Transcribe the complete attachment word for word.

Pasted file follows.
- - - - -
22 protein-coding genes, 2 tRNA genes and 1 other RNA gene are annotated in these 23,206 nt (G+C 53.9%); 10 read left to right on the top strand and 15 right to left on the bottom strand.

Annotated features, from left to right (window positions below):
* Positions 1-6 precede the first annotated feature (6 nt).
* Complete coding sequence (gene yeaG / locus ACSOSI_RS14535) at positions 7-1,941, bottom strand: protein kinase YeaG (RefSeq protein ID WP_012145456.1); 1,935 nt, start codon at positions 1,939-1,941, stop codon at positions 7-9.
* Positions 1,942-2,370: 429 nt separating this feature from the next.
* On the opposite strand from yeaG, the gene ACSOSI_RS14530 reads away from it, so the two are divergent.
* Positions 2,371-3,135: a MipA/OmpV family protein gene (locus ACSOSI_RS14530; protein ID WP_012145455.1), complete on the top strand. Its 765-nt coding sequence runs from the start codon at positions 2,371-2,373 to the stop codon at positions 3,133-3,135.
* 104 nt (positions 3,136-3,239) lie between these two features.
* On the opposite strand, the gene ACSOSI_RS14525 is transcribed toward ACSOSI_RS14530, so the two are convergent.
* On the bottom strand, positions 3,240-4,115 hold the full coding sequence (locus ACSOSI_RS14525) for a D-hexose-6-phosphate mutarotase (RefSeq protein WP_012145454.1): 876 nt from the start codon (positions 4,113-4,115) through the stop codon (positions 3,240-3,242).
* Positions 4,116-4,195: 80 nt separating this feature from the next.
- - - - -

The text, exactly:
22 protein-coding genes, 2 tRNA genes and 1 other RNA gene are annotated in these 23,206 nt (G+C 53.9%); 10 read left to right on the top strand and 15 right to left on the bottom strand.

Annotated features, from left to right (window positions below):
* Positions 1-6 precede the first annotated feature (6 nt).
* Complete coding sequence (gene yeaG / locus ACSOSI_RS14535) at positions 7-1,941, bottom strand: protein kinase YeaG (RefSeq protein ID WP_012145456.1); 1,935 nt, start codon at positions 1,939-1,941, stop codon at positions 7-9.
* Positions 1,942-2,370: 429 nt separating this feature from the next.
* On the opposite strand from yeaG, the gene ACSOSI_RS14530 reads away from it, so the two are divergent.
* Positions 2,371-3,135: a MipA/OmpV family protein gene (locus ACSOSI_RS14530; protein ID WP_012145455.1), complete on the top strand. Its 765-nt coding sequence runs from the start codon at positions 2,371-2,373 to the stop codon at positions 3,133-3,135.
* 104 nt (positions 3,136-3,239) lie between these two features.
* On the opposite strand, the gene ACSOSI_RS14525 is transcribed toward ACSOSI_RS14530, so the two are convergent.
* On the bottom strand, positions 3,240-4,115 hold the full coding sequence (locus ACSOSI_RS14525) for a D-hexose-6-phosphate mutarotase (RefSeq protein WP_012145454.1): 876 nt from the start codon (positions 4,113-4,115) through the stop codon (positions 3,240-3,242).
* Positions 4,116-4,195: 80 nt separating this feature from the next.